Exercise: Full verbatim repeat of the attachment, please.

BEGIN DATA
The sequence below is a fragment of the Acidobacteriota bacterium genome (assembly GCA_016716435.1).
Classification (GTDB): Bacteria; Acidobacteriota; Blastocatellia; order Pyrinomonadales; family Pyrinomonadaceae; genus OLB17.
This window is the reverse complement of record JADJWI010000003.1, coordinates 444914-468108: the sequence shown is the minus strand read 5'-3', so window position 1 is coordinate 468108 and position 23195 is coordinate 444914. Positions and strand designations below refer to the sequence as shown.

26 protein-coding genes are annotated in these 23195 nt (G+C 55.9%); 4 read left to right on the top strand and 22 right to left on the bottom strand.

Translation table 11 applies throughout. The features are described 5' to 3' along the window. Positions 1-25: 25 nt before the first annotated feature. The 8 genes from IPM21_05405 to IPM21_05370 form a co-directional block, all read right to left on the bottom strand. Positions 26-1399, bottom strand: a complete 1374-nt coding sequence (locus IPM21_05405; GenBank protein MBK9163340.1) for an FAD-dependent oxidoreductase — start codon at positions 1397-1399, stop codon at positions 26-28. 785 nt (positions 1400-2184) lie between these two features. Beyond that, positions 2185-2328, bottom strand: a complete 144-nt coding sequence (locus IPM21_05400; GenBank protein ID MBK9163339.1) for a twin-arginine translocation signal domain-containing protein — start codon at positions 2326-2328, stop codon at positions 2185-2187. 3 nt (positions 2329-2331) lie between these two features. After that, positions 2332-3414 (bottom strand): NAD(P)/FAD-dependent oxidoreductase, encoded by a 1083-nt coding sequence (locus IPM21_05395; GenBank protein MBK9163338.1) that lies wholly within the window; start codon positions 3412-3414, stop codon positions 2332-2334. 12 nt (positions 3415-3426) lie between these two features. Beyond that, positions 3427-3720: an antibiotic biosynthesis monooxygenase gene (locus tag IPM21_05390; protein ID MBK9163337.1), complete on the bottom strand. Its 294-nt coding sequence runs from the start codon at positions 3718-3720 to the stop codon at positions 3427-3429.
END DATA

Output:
The sequence below is a fragment of the Acidobacteriota bacterium genome (assembly GCA_016716435.1).
Classification (GTDB): Bacteria; Acidobacteriota; Blastocatellia; order Pyrinomonadales; family Pyrinomonadaceae; genus OLB17.
This window is the reverse complement of record JADJWI010000003.1, coordinates 444914-468108: the sequence shown is the minus strand read 5'-3', so window position 1 is coordinate 468108 and position 23195 is coordinate 444914. Positions and strand designations below refer to the sequence as shown.

26 protein-coding genes are annotated in these 23195 nt (G+C 55.9%); 4 read left to right on the top strand and 22 right to left on the bottom strand.

Translation table 11 applies throughout. The features are described 5' to 3' along the window. Positions 1-25: 25 nt before the first annotated feature. The 8 genes from IPM21_05405 to IPM21_05370 form a co-directional block, all read right to left on the bottom strand. Positions 26-1399, bottom strand: a complete 1374-nt coding sequence (locus IPM21_05405; GenBank protein MBK9163340.1) for an FAD-dependent oxidoreductase — start codon at positions 1397-1399, stop codon at positions 26-28. 785 nt (positions 1400-2184) lie between these two features. Beyond that, positions 2185-2328, bottom strand: a complete 144-nt coding sequence (locus IPM21_05400; GenBank protein ID MBK9163339.1) for a twin-arginine translocation signal domain-containing protein — start codon at positions 2326-2328, stop codon at positions 2185-2187. 3 nt (positions 2329-2331) lie between these two features. After that, positions 2332-3414 (bottom strand): NAD(P)/FAD-dependent oxidoreductase, encoded by a 1083-nt coding sequence (locus IPM21_05395; GenBank protein MBK9163338.1) that lies wholly within the window; start codon positions 3412-3414, stop codon positions 2332-2334. 12 nt (positions 3415-3426) lie between these two features. Beyond that, positions 3427-3720: an antibiotic biosynthesis monooxygenase gene (locus tag IPM21_05390; protein ID MBK9163337.1), complete on the bottom strand. Its 294-nt coding sequence runs from the start codon at positions 3718-3720 to the stop codon at positions 3427-3429.